Author(s): de Lange EC, de Boer AG, Breimer DD
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Abstract Microdialysis is an in vivo technique that permits monitoring of local concentrations of drugs and metabolites at specific sites in the body. Microdialysis has several characteristics, which makes it an attractive tool for pharmacokinetic research. About a decade ago the microdialysis technique entered the field of pharmacokinetic research, in the brain, and later also in peripheral tissues and blood. Within this period much has been learned on the proper use of this technique. Today, it has outgrown its child diseases and its potentials and limitations have become more or less well defined. As microdialysis is a delicate technique for which experimental factors appear to be critical with respect to the validity of the experimental outcomes, several factors should be considered. These include the probe; the perfusion solution; post-surgery interval in relation to surgical trauma, tissue integrity and repeated experiments; the analysis of microdialysate samples; and the quantification of microdialysate data. Provided that experimental conditions are optimized to give valid and quantitative results, microdialysis can provide numerous data points from a relatively small number of individual animals to determine detailed pharmacokinetic information. An example of one of the added values of this technique compared with other in vivo pharmacokinetic techniques, is that microdialysis reflects free concentrations in tissues and plasma. This gives the opportunity to assess information on drug transport equilibration across membranes such as the blood-brain barrier, which already has provided new insights. With the progress of analytical methodology, especially with respect to low volume/low concentration measurements and simultaneous measurement of multiple compounds, the applications and importance of the microdialysis technique in pharmacokinetic research will continue to increase.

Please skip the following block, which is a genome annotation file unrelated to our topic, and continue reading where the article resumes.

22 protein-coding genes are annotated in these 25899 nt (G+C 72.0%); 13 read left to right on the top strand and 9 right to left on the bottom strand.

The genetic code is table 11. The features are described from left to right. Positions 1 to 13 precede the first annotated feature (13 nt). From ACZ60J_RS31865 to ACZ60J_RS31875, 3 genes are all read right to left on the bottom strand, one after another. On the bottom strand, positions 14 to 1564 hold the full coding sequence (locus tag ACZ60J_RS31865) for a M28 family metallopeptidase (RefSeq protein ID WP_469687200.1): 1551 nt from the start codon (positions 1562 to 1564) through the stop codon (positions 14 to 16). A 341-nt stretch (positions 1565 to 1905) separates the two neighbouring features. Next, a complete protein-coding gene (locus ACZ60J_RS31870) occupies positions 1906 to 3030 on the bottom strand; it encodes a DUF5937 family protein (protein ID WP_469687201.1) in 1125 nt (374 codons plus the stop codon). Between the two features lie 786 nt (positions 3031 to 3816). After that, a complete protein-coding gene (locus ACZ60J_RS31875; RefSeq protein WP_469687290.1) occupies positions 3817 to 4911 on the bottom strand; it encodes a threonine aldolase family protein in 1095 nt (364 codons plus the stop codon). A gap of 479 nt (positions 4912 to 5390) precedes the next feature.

This article was published in Adv Drug Deliv Rev
and referenced in Journal of Bioequivalence & Bioavailability